#25 - Quarrel in Quebec

March 20, 1982

Leave it to Tiger Williams to start the mother of all fights. Late in a 3-3 game against the Quebec Nordiques, things started to get ugly following a collision between Williams and Peter Stastny. From there things escalated quickly as Wilf Paiement pinned Williams against the glass and within reach of a fan, who took a swipe at Tiger. Canucks coach Harry Neale didn’t take kindly to his player being abused by a spectator and he subsequently leapt across the bench to have a go at the fan. Pandemonium ensued. For his involvement in the altercation, Neale was given a 10 game suspension opening the door for assistant coach Roger Neilson to take over his role permanently and guide the Canucks to the Stanley Cup Final that season.

#24 - West Coast Express


This line had it all: speed and hands, size and grit, and quickness and smarts. They went by the names of Markus Naslund, Todd Bertuzzi and Brendan Morrison and for four seasons they menaced the NHL with such perfected chemistry they could have played blindfolded. The trio’s play peaked during 2002-03 when each recorded career-highs in goals, assists and points, a near impossible feat never before accomplished by a Canucks threesome. Naslund (48-56-104) finished second in league scoring behind Peter Forsberg, Bertuzzi (46-51-97) placed fifth, while Morrison (25-46-71) finished 26th. The line was disassembled when Bertuzzi was traded to Florida after the 2005-06 season – see #27 - The trade.

#23 - McLean's donuts

May 20 & May 22, 1994

It was east versus west to represent the west versus the east in the 1994 Stanley Cup Final. Confused? Canucks fans were too when the Toronto Maple Leafs thought they had a chance to slowing down Vancouver en route to the Stanley Cup. In an all-Canadian Western Conference Final, the Canucks and Leafs were even at a game a piece before Kirk McLean shut the door. Captain Kirk recorded back-to-back shutouts to pave the way for a Greg Adams, Greg Adams, Greg Adams goal in Game 5 that sent the Canucks to the final. McLean’s first donut came in a 4-0 win in Game 3, it was his third shutout of the post-season and he carried the momentum into a Game 4 shutout, this time a 2-0 blanking. McLean's shutout streak lasted a total of 143 minutes and 17 seconds.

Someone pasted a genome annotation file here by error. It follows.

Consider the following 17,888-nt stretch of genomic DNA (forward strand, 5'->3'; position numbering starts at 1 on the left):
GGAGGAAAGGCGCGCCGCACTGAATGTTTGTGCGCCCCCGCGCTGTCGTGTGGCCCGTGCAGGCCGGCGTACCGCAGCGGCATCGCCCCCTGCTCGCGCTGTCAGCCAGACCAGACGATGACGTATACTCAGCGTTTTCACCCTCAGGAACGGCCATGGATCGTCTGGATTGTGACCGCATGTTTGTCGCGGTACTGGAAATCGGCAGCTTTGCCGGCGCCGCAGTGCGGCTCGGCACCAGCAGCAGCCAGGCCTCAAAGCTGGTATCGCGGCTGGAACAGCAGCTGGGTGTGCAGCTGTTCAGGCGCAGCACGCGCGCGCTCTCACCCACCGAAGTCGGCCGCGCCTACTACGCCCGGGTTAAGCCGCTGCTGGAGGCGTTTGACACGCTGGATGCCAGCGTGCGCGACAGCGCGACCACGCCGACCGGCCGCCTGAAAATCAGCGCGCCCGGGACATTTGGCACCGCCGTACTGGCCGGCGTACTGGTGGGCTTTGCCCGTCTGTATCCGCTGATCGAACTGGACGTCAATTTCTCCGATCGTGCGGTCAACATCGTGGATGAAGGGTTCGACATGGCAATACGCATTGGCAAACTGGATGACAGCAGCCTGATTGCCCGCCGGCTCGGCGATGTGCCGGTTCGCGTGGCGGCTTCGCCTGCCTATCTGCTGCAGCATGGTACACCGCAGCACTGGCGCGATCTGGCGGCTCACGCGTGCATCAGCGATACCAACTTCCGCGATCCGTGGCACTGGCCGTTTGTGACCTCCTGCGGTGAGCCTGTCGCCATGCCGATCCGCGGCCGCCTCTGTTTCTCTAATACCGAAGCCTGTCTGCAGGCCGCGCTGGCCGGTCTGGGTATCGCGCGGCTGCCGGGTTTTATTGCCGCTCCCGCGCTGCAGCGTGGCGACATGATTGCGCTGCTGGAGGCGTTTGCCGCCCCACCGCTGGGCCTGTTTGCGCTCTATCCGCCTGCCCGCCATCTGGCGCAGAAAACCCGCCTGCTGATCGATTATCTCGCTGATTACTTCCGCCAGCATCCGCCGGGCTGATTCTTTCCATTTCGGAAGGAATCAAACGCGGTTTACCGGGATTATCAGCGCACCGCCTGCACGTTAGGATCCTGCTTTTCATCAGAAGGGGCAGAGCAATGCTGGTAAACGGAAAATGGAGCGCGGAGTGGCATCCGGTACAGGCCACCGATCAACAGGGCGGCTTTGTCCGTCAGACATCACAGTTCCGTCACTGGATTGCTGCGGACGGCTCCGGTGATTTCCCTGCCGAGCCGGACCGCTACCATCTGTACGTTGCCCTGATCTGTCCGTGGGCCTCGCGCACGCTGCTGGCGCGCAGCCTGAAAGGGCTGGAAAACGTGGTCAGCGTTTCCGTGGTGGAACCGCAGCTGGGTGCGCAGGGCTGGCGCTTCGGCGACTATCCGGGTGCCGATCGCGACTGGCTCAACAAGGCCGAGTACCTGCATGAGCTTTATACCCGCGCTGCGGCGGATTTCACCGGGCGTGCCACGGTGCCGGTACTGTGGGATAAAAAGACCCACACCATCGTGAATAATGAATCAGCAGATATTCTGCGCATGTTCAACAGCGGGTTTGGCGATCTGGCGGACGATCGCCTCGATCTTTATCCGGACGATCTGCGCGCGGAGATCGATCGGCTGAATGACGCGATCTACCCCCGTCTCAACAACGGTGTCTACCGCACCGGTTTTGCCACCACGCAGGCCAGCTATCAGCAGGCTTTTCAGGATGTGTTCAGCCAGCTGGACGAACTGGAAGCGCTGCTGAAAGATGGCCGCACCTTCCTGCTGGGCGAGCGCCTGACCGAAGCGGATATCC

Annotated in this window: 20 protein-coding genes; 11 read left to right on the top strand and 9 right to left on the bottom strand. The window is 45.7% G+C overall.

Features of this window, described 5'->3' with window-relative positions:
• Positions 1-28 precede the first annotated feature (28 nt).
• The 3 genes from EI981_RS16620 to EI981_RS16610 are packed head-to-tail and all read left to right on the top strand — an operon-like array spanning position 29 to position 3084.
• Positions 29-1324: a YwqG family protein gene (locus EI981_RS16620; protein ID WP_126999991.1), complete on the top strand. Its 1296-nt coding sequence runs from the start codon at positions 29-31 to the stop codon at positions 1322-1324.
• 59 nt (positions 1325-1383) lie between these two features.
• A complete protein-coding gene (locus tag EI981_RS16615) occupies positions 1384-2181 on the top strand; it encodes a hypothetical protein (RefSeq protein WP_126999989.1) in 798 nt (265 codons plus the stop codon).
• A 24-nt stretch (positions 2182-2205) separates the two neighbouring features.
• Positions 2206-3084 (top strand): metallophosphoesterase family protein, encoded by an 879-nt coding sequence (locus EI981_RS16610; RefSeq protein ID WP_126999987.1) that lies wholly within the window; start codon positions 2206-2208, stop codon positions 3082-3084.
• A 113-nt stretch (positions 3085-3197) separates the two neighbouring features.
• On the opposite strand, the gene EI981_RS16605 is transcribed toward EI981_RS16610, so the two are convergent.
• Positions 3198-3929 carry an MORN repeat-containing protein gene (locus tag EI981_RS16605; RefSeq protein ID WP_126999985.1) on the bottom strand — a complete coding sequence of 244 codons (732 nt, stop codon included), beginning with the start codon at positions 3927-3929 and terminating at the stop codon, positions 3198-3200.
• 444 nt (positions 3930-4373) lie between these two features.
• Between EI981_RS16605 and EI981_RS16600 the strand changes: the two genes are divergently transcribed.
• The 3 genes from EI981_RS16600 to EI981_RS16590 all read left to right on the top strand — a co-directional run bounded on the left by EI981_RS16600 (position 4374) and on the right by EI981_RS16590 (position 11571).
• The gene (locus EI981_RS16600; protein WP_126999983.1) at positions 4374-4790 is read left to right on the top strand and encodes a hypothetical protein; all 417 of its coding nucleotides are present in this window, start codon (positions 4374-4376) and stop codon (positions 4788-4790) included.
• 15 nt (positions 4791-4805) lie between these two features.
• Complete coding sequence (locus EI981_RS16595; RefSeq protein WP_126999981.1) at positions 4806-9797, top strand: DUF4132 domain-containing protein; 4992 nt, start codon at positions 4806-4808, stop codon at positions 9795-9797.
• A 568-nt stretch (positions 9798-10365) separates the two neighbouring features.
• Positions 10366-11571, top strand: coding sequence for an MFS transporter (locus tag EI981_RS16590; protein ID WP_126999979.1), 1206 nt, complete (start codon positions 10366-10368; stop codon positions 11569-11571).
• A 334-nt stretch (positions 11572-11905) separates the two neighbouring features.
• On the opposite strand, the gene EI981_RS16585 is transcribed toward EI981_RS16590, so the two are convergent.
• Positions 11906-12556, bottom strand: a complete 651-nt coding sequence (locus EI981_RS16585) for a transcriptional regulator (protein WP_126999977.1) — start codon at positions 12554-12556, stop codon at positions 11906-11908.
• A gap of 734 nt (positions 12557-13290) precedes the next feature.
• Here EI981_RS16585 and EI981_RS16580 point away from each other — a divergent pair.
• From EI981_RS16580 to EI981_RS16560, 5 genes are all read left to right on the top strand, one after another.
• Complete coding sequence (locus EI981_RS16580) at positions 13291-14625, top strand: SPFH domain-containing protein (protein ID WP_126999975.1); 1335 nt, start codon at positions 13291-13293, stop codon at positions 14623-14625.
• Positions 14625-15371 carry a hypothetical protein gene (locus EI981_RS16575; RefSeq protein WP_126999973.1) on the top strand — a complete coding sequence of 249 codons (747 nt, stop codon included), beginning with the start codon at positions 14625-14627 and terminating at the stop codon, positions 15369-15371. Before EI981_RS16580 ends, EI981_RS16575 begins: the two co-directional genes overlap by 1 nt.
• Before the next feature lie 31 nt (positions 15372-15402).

#22 - Smyl to the rafters

November 3, 1991

It’s a wonder the Canucks were even able to draft Stan Smyl. The skilled, feisty, hard-nosed forward was coming off back-to-back Memorial Cup Championships heading into the 1978 NHL draft and The Hockey News had him rated at sixteenth overall. Smyl fell to 40th, which is where Vancouver nabbed him. What a steal. Steamer was the unquestioned heart and soul of the Canucks during his playing days as he turned skeptics into believers by establishing team records for games played (896), goals (262), assists (411) and points (673). Smyl captained the Canucks to the Stanley Cup Final in 1982; he served as captain from 1982-1990. Upon retiring in summer of 1991, Smyl’s #12 was raised to the rafters at the Pacific Coliseum becoming the first jersey retired in franchise history.

#21 - Shutout streak x 2

November 25-29, 2007 & November 4-8, 2008

When Roberto Luongo is in the zone, there’s no beating him. That’s not just a figure of speech, there’s actually no scoring on him. In late November 2007, Chicago, Anaheim and Columbus found out as much. Luongo shutout all three teams consecutively making 79 saves; his shutout streak stretched into a game against the Minnesota Wild before it was eventually stopped at 210:34, the longest streak in franchise history. Leave it to Luongo to top himself. The following season, Luongo was at it again establishing a new record of 242:36 making 81 stops in three games against Nashville, Phoenix and Minnesota before  Colorado finally snuck a puck past him. Luongo holds the franchise record for shutouts with 24.